Afterword

ThimphuTech was the first technology blog in Bhutan. We started writing it in 2009, just as broadband and mobile internet started to take off. (Although internet in Bhutan was launched in 1999, it was either super-slow or super-expensive, and was only used by a selected few).

In the blog, we wrote about technology and food, but also about plenty of other stuff. The blog became popular and influential in Bhutan. A companion bi-weekly column -- Ask Boaz -- was published for many years in the Kuensel, Bhutan's national newspaper. (The complete Kuensel columns are available as an ebook, Blogging with Dragons).

We stopped updating the blog when we left Bhutan in 2014, but the information within the posts can still prove useful, and thus we decided to keep it online.

We thank all our readers.
Tashi Delek,
Boaz & Galit.

Thursday, August 30, 2012

A World-class Observatory in Bhutan

Here's an idea. High-altitude locations are ideal for setting up scientific observatories, as they have the best visibility for optical astronomy as well as other benefits. There is a growing trend of building observatories in ever-increasing altitudes. New observatories built in the 21st century are often located above 4500m, often in exotic, hard-to-reach locations.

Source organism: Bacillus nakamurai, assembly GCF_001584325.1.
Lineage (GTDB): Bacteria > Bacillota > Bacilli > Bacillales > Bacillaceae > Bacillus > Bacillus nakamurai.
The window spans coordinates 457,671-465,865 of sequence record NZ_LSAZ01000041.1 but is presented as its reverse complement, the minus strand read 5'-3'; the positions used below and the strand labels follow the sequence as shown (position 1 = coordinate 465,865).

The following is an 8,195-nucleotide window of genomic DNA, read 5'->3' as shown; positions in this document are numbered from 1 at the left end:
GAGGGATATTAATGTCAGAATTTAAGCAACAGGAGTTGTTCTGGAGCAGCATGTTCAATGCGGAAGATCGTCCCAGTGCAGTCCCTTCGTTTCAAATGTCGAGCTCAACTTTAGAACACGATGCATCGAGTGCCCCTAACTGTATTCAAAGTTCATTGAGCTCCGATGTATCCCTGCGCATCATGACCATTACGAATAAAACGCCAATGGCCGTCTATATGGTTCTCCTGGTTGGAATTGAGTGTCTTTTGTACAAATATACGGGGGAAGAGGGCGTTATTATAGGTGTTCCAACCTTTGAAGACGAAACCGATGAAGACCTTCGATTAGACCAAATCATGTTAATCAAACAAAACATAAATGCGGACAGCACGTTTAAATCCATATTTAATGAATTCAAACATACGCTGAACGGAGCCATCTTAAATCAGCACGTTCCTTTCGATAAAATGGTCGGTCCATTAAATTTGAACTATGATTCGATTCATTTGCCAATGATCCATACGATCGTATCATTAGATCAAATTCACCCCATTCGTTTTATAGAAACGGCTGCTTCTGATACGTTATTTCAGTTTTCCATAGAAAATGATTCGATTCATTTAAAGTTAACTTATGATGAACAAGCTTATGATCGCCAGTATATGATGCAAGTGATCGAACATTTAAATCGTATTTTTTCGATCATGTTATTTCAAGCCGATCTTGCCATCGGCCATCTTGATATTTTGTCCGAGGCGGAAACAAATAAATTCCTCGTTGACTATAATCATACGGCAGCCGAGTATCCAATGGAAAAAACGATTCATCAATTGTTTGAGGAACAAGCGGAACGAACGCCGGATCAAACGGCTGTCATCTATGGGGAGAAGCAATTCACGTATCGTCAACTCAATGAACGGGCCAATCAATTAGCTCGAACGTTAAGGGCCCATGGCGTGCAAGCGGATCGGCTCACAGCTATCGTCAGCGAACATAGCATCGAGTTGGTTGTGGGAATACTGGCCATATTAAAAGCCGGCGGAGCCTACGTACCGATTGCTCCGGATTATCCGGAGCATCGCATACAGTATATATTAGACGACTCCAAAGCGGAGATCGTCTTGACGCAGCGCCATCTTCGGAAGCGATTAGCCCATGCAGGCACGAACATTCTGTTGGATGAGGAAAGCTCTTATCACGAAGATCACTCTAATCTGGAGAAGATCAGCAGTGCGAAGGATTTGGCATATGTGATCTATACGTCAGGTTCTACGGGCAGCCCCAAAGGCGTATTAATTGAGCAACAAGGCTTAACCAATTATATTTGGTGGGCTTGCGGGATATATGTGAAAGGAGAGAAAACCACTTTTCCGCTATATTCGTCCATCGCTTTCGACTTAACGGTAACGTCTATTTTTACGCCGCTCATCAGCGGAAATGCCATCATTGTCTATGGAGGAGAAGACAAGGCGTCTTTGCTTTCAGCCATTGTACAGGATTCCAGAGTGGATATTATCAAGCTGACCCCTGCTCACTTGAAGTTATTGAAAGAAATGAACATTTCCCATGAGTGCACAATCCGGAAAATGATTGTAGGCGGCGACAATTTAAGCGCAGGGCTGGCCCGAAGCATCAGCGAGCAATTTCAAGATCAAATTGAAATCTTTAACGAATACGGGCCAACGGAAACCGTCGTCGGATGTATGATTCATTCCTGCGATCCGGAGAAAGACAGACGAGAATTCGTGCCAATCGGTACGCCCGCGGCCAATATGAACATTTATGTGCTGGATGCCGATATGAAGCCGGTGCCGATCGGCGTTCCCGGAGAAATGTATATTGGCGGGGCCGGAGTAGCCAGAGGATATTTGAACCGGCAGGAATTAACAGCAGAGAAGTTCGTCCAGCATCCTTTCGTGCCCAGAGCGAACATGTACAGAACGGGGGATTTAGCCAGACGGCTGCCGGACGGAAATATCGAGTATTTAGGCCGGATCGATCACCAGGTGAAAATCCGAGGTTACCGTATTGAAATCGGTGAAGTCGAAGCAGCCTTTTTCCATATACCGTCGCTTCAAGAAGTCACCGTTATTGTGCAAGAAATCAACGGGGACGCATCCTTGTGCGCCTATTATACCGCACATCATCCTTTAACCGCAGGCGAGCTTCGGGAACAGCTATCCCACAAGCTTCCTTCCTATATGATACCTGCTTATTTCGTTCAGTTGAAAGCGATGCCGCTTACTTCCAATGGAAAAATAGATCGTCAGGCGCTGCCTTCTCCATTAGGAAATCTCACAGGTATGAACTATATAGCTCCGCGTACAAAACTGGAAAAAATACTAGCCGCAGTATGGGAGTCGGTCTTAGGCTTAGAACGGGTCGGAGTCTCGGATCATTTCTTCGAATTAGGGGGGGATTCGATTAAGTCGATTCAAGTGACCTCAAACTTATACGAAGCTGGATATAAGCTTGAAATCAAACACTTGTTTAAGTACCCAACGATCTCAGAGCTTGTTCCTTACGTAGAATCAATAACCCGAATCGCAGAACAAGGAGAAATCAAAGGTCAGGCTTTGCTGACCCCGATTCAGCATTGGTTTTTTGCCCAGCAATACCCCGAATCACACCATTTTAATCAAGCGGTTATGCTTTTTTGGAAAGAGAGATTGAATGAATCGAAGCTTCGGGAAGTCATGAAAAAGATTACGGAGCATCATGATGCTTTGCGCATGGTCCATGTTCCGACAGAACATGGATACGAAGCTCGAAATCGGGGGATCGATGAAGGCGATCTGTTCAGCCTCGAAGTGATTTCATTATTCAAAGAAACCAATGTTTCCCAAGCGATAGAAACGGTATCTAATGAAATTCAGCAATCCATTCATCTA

While construction and access to these facilities is often a major burden, "the scientific benefits of these sites outweigh the numerous logistical and physiological challenges which must be overcome during the construction and operation of observatories in remote mountain locations, even in desert, polar, and tropical island sites which magnify the challenges but confer additional observational advantages" (List of highest astronomical observatories).

It's time to take advantage of Bhutan's extreme location. Bhutan can collaborate with a world-class university to become the destination for a high-altitude observatory. In addition to the obvious economic and employment benefits, it can also serve as a launch pad for Bhutan's future scientists.

Let's reach for the stars.

The Indian Astronomical Observatory in Ladakh (4500 m)